Pandemic drives global housing rents through the roof

A new report released by the University of NSW (UNSW) and the Australian Council of Social Service (ACOSS) documents the extraordinary growth in housing rents across the Anglosphere over the pandemic:

At the national level, most of the Anglophone countries covered in this study (especially Australia, Ireland, New Zealand, the UK and the US) saw a brief initial reduction in general rent inflation (rent prices rising more slowly) at the start of the pandemic, followed by rapidly accelerating advertised rents during 2021. By late 2021, market rents for available properties in all of these countries were escalating at more than 8%…

The report notes that rental growth has been much stronger for houses than apartments:

Higher inflation of house rents in comparison with apartments (paralleling house/apartment sale price trends) seems to have likewise reflected ‘the race for space’ – housing consumption preferences more influenced by dwelling size than prior to the pandemic.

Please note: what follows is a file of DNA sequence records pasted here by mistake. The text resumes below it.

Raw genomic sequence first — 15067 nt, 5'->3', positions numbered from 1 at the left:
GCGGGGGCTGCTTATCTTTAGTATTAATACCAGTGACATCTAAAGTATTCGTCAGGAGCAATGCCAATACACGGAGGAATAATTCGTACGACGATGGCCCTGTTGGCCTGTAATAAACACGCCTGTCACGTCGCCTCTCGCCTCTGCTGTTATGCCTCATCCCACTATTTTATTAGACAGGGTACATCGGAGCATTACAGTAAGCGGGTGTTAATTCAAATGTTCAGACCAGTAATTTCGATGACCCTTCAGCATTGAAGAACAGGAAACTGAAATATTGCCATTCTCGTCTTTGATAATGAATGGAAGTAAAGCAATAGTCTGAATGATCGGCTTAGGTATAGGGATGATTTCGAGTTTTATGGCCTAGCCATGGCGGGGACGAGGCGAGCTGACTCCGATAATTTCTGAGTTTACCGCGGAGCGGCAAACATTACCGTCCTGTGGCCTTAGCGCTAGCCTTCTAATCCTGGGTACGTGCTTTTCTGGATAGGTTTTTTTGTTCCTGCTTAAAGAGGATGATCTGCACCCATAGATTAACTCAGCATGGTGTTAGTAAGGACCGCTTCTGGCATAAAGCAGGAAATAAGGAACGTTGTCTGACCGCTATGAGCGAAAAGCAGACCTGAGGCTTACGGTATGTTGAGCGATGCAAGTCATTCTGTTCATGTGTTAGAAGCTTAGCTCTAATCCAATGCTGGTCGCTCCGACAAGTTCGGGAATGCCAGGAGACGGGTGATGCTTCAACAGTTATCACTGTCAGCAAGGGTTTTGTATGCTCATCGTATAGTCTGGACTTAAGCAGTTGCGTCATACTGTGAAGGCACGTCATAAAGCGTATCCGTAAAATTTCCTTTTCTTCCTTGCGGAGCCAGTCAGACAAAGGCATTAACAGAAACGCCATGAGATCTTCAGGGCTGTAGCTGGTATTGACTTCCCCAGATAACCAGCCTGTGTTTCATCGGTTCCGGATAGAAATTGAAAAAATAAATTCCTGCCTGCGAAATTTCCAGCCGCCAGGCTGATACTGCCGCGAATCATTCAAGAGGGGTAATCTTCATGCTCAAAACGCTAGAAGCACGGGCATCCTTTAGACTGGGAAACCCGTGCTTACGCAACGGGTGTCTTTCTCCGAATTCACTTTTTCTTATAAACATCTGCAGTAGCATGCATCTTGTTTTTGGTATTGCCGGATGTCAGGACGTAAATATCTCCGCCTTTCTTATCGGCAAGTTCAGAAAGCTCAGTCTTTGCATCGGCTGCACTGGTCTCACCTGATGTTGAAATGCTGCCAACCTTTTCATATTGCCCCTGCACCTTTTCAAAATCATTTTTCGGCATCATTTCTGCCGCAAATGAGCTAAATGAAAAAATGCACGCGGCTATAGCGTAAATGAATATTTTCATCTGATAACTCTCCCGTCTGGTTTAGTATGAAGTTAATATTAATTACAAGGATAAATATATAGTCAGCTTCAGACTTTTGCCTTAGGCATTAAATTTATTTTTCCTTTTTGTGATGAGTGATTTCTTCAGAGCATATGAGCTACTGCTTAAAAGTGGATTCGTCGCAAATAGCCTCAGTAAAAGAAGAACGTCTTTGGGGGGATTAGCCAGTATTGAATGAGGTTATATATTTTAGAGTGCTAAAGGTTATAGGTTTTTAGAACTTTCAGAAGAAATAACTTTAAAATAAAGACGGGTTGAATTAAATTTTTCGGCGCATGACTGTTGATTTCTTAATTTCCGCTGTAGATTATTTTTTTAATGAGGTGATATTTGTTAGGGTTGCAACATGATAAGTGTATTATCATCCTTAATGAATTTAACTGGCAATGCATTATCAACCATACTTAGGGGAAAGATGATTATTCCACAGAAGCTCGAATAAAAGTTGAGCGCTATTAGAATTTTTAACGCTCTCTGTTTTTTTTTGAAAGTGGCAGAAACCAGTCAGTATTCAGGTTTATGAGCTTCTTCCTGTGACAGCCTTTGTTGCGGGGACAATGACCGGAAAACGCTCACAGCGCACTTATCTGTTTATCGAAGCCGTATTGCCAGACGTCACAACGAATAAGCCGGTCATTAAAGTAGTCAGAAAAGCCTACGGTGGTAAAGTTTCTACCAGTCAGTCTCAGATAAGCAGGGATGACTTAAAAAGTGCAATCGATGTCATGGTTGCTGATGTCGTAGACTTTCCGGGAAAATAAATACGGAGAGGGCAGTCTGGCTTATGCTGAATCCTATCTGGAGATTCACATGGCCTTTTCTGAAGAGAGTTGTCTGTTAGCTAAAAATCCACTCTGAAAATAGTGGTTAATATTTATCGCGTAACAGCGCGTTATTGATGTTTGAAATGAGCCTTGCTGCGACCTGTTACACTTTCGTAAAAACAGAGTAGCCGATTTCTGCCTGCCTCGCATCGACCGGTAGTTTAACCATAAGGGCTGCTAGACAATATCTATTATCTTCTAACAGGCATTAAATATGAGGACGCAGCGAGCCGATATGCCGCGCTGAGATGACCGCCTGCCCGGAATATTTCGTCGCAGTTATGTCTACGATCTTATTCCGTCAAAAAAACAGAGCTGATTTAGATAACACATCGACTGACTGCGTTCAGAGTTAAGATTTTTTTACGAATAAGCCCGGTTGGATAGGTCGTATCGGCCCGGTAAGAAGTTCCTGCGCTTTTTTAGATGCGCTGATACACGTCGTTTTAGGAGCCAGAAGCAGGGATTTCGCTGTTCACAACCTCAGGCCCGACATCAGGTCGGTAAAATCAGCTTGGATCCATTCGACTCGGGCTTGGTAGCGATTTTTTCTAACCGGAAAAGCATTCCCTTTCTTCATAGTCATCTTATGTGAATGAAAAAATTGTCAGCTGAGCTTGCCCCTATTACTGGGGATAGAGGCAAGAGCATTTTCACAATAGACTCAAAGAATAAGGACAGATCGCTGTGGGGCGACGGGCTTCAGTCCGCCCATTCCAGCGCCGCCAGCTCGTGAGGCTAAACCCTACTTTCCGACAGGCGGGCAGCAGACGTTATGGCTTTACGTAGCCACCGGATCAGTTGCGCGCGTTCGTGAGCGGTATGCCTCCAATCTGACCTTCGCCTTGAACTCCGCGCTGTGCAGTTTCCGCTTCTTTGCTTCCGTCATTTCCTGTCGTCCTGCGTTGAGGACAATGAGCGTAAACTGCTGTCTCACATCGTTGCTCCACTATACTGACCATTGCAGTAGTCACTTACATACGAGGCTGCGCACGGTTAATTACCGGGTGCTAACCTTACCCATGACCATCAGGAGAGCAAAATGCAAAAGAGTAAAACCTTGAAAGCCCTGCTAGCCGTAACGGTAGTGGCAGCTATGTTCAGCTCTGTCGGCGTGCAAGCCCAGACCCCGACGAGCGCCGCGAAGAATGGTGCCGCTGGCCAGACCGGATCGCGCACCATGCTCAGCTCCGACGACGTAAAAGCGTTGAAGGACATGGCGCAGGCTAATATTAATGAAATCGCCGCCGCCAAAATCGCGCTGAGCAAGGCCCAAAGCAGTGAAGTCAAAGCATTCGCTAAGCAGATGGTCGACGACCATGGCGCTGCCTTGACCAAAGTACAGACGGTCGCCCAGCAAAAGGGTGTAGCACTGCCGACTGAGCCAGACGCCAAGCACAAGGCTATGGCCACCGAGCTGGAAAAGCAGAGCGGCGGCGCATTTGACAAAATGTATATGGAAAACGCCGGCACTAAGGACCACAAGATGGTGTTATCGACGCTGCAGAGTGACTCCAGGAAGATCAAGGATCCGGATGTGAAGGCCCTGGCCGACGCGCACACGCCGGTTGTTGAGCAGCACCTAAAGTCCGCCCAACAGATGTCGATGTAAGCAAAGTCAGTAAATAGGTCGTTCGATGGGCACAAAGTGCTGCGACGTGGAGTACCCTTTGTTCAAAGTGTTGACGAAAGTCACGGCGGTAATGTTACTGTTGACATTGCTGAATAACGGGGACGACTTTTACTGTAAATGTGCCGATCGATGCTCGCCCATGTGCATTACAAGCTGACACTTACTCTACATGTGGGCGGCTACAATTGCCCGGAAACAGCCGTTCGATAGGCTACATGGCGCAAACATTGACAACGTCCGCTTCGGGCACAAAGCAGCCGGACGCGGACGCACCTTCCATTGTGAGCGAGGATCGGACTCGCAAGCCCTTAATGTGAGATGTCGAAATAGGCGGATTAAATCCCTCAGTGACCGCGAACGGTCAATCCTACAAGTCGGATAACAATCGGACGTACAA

In most of the Anglophone countries, notwithstanding market turbulence since March 2020, the pandemic has seen rents rising ahead of earnings, implying worsening of rental affordability that will have in most cases compounded previous trends.

The report also shows that rental prices in Australia’s regional areas had risen by 18% in the two years to late 2021, easily outpacing growth across metropolitan areas:

Calibrated in terms of simple nominal media rents, the contrast between the 2020-2021 rent trajectories of Australian capital cities and non-metropolitan areas is even more stark – see Figure 6.5. During the two years to Q4 2021, regional rents rose by 18% whereas metropolitan rents had, by the end of this period only just recovered to their starting level.

In fact, as shown by more detailed (also previously unpublished) Domain statistics, the phenomenon of regional rents ‘outperforming’ the relevant capital city during this period was especially marked in New South Wales (+17% versus -2%), Tasmania (+26% versus +8%) and Victoria (+15% versus -7%) – see Figure 6.6. Also notable from Figure 6.6. is that Western Australia, where geographical isolation and a closed border largely enabled avoidance of economic restrictions during the first two years of the pandemic, the pattern was completely different.

The pandemic has been especially tough on the world’s youth. The sharp increase in rents has made it harder to save up a deposit at the same time as house prices globally have soared further out of reach.

Unconventional Economist

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